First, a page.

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Invest in ME/Prof Jonathan Edwards statement on UK Rituximab trial, 30 July

Discussion in 'General ME/CFS News' started by Sasha, Jul 30, 2013.

  1. Legendrew

    Legendrew Content team

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    Would the improvement some people experience over time and that seen in the Norwegian trials suggest to you an autoimmune attack where the tissue isn't damaged or where the tissue damaged has a reasonably high affinity for repair and cell replication?

    I can't help but think that during 6 month duration until improvement, a damaged tissue (whatever it could be) could potentially repair itself in the absence of the autoantibodies. To me the 6 month duration seems too long a period for autoantibody levels dropping to be the only process occurring - i'm not sure how long the improvement takes in other diseases such as RA but i've seen reports of people seeing improvement at 6 weeks following treatment.
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  2. heapsreal

    heapsreal iherb 10% discount code OPA989,

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    What sort of testing or where should they been looking to know if a patient is going to be a responder to ritux?

    I have heard from a couple of people who have negatively responded to ritux who fit the cfs/me diagnosis and have low nk function. I just mention this as there is evidence of cfs/me people having active infections and to me it seems a scary thought to knock out apart of our immune system with ritux.

    I have spoken to quite a few people with auto immune illnesses and i ask them if they think their condition was triggered by an infection, many say yes. So is it possible that some may have ongoing infections?

    I wonder with cfs/me if there is a sub set who have chronic infections, another group who are auto immune and another who are a mixture. I think that it would be important to sub set people atleast into these 3 groups. Maybe this is the thinking behind Open Medicine wanting to do a trial of ritux and valcyte together??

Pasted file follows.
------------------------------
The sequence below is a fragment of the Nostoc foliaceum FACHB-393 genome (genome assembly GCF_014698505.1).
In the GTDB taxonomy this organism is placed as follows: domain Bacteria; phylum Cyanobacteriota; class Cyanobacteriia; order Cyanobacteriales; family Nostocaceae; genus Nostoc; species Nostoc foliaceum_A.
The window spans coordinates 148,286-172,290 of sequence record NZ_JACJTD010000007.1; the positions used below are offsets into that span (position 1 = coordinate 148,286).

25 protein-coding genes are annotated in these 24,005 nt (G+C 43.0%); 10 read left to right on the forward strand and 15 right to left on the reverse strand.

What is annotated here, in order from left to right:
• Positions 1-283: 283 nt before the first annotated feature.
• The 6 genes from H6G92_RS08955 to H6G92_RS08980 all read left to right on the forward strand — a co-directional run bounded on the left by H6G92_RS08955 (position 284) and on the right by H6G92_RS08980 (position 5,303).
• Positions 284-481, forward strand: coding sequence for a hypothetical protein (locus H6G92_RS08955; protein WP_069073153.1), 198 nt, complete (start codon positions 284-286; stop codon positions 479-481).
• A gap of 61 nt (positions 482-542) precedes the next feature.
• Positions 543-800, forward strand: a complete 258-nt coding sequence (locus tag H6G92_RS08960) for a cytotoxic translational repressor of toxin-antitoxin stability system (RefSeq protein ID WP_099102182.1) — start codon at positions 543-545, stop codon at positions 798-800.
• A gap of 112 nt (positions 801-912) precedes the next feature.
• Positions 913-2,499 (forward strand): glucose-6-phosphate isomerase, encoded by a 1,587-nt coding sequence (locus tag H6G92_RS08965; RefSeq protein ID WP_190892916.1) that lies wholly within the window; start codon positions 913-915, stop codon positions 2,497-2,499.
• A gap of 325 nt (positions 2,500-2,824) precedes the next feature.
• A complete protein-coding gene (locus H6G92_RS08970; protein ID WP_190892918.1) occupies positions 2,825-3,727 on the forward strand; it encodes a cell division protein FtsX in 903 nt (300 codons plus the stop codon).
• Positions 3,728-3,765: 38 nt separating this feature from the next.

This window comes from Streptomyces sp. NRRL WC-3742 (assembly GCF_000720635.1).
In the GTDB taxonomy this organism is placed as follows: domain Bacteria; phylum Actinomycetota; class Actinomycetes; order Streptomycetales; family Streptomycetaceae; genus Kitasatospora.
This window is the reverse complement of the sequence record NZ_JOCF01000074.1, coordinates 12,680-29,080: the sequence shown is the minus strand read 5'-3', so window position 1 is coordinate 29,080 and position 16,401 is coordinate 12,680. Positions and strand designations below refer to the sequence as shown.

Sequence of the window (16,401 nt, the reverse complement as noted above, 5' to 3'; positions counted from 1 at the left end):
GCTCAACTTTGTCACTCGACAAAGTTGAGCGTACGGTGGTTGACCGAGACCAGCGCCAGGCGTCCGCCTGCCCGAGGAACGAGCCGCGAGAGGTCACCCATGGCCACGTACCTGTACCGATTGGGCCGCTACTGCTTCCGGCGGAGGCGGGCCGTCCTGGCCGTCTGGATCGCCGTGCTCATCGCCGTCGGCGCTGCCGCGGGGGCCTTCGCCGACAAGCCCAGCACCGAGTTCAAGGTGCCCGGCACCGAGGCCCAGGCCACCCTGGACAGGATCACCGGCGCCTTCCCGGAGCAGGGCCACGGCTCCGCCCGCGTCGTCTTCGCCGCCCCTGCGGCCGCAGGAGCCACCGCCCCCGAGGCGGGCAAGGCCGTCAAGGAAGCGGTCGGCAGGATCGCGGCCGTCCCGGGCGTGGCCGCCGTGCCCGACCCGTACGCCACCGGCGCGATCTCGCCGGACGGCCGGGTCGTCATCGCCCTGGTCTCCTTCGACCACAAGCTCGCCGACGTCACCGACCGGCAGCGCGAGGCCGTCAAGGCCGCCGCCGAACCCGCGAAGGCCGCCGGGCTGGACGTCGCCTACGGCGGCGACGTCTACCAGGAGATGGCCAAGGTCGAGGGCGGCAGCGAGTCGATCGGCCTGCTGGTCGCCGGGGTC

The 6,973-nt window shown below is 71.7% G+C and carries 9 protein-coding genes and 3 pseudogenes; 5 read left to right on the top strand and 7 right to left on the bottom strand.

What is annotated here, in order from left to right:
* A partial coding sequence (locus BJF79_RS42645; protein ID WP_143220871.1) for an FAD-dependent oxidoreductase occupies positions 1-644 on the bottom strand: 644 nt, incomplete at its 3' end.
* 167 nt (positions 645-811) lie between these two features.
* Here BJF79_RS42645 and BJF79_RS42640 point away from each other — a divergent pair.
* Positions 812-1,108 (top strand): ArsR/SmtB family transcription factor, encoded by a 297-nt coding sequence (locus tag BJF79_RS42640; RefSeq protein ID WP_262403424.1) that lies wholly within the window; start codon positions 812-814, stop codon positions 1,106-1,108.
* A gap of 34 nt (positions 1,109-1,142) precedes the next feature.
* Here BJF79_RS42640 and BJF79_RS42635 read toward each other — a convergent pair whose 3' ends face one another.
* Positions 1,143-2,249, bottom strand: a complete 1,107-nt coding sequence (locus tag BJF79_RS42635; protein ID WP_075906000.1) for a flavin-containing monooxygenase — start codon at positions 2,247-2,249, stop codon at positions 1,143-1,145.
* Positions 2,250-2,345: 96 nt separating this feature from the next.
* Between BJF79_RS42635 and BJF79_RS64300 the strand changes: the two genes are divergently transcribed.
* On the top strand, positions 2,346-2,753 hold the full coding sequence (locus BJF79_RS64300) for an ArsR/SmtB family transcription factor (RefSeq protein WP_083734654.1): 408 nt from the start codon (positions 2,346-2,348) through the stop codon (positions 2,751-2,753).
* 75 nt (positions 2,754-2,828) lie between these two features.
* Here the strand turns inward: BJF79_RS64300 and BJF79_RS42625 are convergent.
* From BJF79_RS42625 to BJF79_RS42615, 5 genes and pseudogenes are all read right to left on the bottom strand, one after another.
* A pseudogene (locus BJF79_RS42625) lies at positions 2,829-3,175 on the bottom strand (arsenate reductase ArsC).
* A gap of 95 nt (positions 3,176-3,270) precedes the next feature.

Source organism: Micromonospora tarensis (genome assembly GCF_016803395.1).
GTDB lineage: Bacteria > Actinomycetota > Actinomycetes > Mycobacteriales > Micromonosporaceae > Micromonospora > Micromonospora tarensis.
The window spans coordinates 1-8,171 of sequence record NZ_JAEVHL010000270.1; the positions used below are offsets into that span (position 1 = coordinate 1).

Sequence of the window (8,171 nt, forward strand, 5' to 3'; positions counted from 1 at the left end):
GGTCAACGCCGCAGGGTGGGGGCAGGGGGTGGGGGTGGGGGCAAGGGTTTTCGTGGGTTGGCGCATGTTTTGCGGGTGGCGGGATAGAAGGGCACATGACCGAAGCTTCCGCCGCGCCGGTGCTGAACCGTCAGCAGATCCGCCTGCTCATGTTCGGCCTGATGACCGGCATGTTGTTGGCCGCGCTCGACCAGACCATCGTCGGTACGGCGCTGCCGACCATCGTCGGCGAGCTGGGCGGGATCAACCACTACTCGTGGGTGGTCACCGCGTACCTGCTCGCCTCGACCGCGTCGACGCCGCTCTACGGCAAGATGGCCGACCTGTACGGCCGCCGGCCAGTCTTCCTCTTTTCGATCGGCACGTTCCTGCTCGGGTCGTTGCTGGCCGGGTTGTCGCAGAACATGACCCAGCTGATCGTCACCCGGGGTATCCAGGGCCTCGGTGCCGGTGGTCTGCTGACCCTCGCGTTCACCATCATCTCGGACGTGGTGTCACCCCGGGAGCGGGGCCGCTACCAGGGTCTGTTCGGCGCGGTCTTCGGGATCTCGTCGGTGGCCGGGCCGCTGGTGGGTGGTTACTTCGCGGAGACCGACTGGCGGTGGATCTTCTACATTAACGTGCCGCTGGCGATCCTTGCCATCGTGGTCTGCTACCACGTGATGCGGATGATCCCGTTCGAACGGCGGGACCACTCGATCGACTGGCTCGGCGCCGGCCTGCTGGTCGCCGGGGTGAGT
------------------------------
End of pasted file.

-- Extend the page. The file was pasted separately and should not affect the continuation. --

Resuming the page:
I just cant help but think its important to treat those active infections in patients before using a treatment like rituximab. I think there is too much evidence showing active infections as well as the improvement many make treating infections which is evidence of active infections. On the other hand there is definately a group of people who dont respond to treating infections and viral titres are ify at best of representing active infections, these people maybe better responders to ritux only treatment.

    The above are my thoughts and concerns, would like to hear your opinions on those Prof Ed. Thanks again for contributing to this forum and keeping us informed.

    cheers!!!
  3. Jonathan Edwards

    Jonathan Edwards Senior Member

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    I think if there was structural tissue damage somebody would have found it on an MRI scan or something by now, so I doubt any cell replication would be needed. That to me is good news because it suggests that full recovery ought to be perfectly possible. The only detailed analysis of autoantibody levels over a long period after rituximab that I know of is that done by Jo Cambridge. She has done thousands of assays on rheumatoid and lupus sera. One or two other groups have done more limited studies and the results are pretty similar. In RA it can take at least 6 months for autoantibody levels to drop and in fact there is usually some residual level that goes on for years. In lupus antibodies to antigens like RNP and Sm do not go down much over very long periods - which may be why some features of lupus do not improve so much. So I think the slowness of autoantibody fall is all we need to explain the six month time span. Improvements after rituximab have been reported earlier in some conditions but one has to be careful because steroids are often given as premedication. Immune thrombocytopenia seems to improve quickly and that might have something to do with a very short half life for antibodies that bind platelets or a fall below a threshold of antibodies forming complexes of certain sizes.
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  4. Jonathan Edwards

    Jonathan Edwards Senior Member